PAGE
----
Turkey’s Supreme Election Board (YSK) said Tuesday that the disputed unstamped ballots cast in Sunday’s constitutional referendum would be considered legitimate and were not sufficient reason to invalidate “the citizens’ right to vote”.
On Sunday, the YSK suddenly announced that ballots that had not been verified as genuine by election officials would be allowed, which led to a protest by the main opposition Republican People’s Party (CHP), which said it would contest the result.
“It is clear that invalidating the votes of the citizens who exercised their constitutional rights [on Sunday’s referendum] will damage the voters’ right to participate in the electoral process,” the YSK said in a statement on its website.
The YSK said that while certain election officials had failed to stamp ballots, this would not be enough to invalidate citizens’ right to vote.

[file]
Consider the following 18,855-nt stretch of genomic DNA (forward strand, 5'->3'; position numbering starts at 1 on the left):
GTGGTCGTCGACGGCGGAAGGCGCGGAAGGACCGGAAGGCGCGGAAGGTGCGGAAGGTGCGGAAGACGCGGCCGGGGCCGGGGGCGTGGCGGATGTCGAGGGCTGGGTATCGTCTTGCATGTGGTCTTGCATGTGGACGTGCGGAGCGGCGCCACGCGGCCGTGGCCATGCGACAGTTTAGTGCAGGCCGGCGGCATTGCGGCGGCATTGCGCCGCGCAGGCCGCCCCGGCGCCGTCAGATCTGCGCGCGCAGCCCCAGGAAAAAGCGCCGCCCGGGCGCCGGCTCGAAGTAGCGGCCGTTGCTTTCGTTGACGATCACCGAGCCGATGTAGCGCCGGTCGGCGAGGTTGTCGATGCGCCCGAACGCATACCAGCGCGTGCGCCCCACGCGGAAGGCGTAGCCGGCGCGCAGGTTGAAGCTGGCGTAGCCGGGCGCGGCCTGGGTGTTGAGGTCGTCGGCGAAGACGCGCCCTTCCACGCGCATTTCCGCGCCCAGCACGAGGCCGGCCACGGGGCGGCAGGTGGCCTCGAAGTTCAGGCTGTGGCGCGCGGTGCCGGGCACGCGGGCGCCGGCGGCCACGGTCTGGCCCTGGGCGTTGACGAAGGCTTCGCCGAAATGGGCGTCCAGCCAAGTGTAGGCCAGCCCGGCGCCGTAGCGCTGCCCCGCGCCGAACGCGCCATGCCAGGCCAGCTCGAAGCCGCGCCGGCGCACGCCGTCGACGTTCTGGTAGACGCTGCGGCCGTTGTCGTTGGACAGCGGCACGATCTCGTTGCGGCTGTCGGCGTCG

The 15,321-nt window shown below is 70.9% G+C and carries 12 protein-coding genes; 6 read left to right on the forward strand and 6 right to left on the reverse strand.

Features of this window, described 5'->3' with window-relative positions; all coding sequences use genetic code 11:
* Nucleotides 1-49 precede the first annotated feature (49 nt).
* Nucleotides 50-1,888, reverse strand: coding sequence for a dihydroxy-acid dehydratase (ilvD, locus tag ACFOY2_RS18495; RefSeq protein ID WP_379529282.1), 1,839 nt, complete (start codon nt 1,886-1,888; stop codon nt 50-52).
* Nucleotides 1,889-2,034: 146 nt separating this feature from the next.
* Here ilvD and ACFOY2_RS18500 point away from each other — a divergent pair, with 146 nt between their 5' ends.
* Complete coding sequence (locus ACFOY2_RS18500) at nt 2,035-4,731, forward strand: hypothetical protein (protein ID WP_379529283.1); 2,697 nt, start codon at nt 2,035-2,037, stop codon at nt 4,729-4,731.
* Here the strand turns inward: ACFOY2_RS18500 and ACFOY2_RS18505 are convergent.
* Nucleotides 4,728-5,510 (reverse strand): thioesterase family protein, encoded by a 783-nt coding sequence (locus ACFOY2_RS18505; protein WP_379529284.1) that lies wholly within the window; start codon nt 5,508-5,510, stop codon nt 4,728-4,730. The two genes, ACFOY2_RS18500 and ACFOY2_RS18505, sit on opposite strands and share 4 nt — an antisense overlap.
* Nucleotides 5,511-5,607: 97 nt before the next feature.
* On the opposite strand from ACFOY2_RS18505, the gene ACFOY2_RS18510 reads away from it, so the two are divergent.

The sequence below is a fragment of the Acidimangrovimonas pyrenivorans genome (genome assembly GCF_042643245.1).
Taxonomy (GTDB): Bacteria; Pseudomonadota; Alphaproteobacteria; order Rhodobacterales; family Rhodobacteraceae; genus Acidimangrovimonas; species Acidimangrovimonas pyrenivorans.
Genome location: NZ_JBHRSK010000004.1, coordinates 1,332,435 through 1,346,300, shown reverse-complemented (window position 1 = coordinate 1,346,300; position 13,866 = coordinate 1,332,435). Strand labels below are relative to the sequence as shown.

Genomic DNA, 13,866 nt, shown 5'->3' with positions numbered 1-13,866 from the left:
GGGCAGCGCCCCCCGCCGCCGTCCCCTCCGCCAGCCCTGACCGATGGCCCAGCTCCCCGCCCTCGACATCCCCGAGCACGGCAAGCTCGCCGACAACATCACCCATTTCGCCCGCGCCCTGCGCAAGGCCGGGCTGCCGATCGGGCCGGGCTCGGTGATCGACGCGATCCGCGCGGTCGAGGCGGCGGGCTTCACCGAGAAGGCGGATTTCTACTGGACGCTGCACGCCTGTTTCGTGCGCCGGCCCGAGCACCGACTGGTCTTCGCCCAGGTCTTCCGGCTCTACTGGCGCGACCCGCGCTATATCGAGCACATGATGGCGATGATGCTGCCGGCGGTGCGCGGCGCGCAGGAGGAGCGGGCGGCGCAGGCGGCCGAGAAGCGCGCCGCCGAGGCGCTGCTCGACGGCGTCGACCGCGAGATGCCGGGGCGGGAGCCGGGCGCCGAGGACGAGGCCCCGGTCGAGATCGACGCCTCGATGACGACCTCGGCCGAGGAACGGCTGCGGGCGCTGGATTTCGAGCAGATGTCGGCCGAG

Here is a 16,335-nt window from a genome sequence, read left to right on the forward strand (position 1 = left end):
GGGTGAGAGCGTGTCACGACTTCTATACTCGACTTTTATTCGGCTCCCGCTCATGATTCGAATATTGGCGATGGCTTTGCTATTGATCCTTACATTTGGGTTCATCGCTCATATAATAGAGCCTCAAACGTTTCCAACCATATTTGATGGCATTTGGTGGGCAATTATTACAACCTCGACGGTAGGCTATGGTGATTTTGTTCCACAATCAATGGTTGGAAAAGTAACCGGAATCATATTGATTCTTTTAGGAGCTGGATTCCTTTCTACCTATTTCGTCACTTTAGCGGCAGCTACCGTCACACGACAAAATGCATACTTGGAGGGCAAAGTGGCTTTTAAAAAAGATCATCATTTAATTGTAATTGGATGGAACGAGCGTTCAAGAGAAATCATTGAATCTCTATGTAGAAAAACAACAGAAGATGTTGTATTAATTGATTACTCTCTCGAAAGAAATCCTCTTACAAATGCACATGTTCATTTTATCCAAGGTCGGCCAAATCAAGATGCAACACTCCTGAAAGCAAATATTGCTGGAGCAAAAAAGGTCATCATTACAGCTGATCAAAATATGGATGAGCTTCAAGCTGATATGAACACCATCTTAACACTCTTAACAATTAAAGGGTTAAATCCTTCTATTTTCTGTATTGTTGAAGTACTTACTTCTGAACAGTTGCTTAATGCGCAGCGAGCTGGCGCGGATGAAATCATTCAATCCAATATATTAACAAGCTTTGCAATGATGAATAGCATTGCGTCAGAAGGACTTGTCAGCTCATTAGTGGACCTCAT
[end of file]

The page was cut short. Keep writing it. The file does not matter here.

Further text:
According to Turkish electoral law, officials have to stamp ballots, that are then placed in stamped envelopes before being dropped in the ballot box. If not stamped, they are to be considered invalid.
The YSK said an official complaint would be filed regarding election officials failing to stamp the ballot papers and envelopes.
On Tuesday, the main opposition Republican People's Party (CHP) submitted a petition demanding the cancelation of Sunday's referendum to Turkey’s Supreme Board of Election.
Sunday’s constitutional referendum resulted in a 51.41 percent victory for the Yes campaign, heralding the adoption of an 18-article bill that includes provisions for an executive presidency.
*Reporting Ferdi Turkten and Aylin Sirikli; Writing by Sibel Ugurlu